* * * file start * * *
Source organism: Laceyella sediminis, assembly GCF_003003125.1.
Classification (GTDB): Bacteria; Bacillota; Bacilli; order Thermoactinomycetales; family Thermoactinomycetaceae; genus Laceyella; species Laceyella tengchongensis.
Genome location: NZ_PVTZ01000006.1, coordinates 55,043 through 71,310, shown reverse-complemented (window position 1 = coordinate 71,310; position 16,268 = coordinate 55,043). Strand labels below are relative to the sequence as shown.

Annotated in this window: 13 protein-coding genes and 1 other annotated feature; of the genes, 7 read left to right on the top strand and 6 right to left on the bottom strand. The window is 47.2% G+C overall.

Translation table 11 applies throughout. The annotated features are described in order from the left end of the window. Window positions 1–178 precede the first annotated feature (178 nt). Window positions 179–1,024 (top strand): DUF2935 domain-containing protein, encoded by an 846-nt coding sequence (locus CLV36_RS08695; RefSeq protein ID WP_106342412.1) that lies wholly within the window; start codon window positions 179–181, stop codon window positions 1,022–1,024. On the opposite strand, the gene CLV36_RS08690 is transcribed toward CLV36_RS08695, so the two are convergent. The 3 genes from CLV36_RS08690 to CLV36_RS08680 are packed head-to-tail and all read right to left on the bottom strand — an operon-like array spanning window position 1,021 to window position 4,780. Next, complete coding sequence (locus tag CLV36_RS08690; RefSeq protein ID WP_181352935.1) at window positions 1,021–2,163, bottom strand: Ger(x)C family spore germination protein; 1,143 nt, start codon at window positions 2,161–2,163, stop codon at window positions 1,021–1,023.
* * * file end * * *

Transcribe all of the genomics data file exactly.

Source organism: Laceyella sediminis, assembly GCF_003003125.1.
Classification (GTDB): Bacteria; Bacillota; Bacilli; order Thermoactinomycetales; family Thermoactinomycetaceae; genus Laceyella; species Laceyella tengchongensis.
Genome location: NZ_PVTZ01000006.1, coordinates 55,043 through 71,310, shown reverse-complemented (window position 1 = coordinate 71,310; position 16,268 = coordinate 55,043). Strand labels below are relative to the sequence as shown.

Annotated in this window: 13 protein-coding genes and 1 other annotated feature; of the genes, 7 read left to right on the top strand and 6 right to left on the bottom strand. The window is 47.2% G+C overall.

Translation table 11 applies throughout. The annotated features are described in order from the left end of the window. Window positions 1–178 precede the first annotated feature (178 nt). Window positions 179–1,024 (top strand): DUF2935 domain-containing protein, encoded by an 846-nt coding sequence (locus CLV36_RS08695; RefSeq protein ID WP_106342412.1) that lies wholly within the window; start codon window positions 179–181, stop codon window positions 1,022–1,024. On the opposite strand, the gene CLV36_RS08690 is transcribed toward CLV36_RS08695, so the two are convergent. The 3 genes from CLV36_RS08690 to CLV36_RS08680 are packed head-to-tail and all read right to left on the bottom strand — an operon-like array spanning window position 1,021 to window position 4,780. Next, complete coding sequence (locus tag CLV36_RS08690; RefSeq protein ID WP_181352935.1) at window positions 1,021–2,163, bottom strand: Ger(x)C family spore germination protein; 1,143 nt, start codon at window positions 2,161–2,163, stop codon at window positions 1,021–1,023.